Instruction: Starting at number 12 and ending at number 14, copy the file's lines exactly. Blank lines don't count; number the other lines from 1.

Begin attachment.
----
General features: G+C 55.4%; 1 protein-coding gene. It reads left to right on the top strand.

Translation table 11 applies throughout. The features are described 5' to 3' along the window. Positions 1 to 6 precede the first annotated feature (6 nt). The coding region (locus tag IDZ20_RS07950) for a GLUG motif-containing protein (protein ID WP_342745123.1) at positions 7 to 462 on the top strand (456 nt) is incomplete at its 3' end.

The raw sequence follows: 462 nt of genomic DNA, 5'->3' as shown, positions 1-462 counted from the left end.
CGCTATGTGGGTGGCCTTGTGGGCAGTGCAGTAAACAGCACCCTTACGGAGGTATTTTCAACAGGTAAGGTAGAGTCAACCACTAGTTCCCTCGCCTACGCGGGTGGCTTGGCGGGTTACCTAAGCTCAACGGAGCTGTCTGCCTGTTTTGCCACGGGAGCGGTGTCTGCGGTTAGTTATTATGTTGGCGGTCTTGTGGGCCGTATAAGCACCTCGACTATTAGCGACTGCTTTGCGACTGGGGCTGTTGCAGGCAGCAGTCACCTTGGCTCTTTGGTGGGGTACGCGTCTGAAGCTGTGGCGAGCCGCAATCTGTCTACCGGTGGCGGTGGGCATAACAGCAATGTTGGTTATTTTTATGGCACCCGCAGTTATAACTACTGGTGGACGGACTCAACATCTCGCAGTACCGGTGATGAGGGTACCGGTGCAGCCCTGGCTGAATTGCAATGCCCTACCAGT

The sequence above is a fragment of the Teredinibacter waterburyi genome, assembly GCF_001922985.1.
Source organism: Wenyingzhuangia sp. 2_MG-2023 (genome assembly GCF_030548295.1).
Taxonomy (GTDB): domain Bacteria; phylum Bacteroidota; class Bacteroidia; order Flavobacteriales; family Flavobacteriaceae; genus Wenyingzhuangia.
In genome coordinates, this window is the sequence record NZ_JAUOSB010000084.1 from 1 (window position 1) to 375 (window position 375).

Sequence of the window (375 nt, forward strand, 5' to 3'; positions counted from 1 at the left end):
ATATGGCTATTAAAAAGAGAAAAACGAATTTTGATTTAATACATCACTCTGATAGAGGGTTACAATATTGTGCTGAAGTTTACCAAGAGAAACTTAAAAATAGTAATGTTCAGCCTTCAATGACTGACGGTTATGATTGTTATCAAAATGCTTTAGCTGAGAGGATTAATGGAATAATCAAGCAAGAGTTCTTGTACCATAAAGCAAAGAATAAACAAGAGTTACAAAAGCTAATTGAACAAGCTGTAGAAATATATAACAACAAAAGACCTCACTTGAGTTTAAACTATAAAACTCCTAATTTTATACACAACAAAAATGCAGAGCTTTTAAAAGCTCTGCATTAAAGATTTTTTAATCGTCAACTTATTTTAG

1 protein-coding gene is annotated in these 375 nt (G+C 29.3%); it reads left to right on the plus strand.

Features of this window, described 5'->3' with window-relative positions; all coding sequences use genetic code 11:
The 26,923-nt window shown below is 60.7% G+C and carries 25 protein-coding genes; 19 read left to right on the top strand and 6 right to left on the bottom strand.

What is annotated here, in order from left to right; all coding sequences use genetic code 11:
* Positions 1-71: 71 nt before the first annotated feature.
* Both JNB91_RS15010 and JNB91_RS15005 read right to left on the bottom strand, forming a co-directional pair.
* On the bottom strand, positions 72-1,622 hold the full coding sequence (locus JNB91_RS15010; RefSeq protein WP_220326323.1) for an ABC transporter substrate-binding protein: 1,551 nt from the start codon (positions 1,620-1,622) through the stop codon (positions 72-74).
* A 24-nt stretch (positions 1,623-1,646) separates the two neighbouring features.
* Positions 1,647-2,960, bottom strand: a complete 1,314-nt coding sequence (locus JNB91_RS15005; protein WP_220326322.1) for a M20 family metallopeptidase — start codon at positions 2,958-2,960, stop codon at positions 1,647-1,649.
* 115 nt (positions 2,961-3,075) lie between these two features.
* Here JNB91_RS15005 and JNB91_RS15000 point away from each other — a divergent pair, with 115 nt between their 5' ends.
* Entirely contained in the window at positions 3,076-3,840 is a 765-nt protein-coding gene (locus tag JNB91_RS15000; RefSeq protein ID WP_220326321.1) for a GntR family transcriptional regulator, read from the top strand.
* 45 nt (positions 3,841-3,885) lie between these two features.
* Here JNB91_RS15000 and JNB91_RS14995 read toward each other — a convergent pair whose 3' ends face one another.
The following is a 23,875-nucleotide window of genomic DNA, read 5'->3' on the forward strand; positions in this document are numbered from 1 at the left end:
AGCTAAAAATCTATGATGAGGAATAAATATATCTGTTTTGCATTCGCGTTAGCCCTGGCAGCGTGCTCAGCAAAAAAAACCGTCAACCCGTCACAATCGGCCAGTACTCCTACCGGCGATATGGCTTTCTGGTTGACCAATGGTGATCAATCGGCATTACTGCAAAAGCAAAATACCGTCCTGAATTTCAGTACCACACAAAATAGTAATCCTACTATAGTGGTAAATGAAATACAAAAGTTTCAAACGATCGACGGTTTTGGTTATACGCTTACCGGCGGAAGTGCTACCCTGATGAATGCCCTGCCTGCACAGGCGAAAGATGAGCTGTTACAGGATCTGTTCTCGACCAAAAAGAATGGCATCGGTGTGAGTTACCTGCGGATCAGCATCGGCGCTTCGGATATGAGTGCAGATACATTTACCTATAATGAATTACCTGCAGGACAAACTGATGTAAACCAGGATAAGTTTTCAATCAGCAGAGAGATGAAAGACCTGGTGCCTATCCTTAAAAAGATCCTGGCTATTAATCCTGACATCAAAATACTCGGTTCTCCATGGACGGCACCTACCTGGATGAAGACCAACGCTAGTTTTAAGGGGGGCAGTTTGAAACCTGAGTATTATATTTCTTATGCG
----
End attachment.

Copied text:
Features of this window, described 5'->3' with window-relative positions; all coding sequences use genetic code 11:
The 26,923-nt window shown below is 60.7% G+C and carries 25 protein-coding genes; 19 read left to right on the top strand and 6 right to left on the bottom strand.

What is annotated here, in order from left to right; all coding sequences use genetic code 11: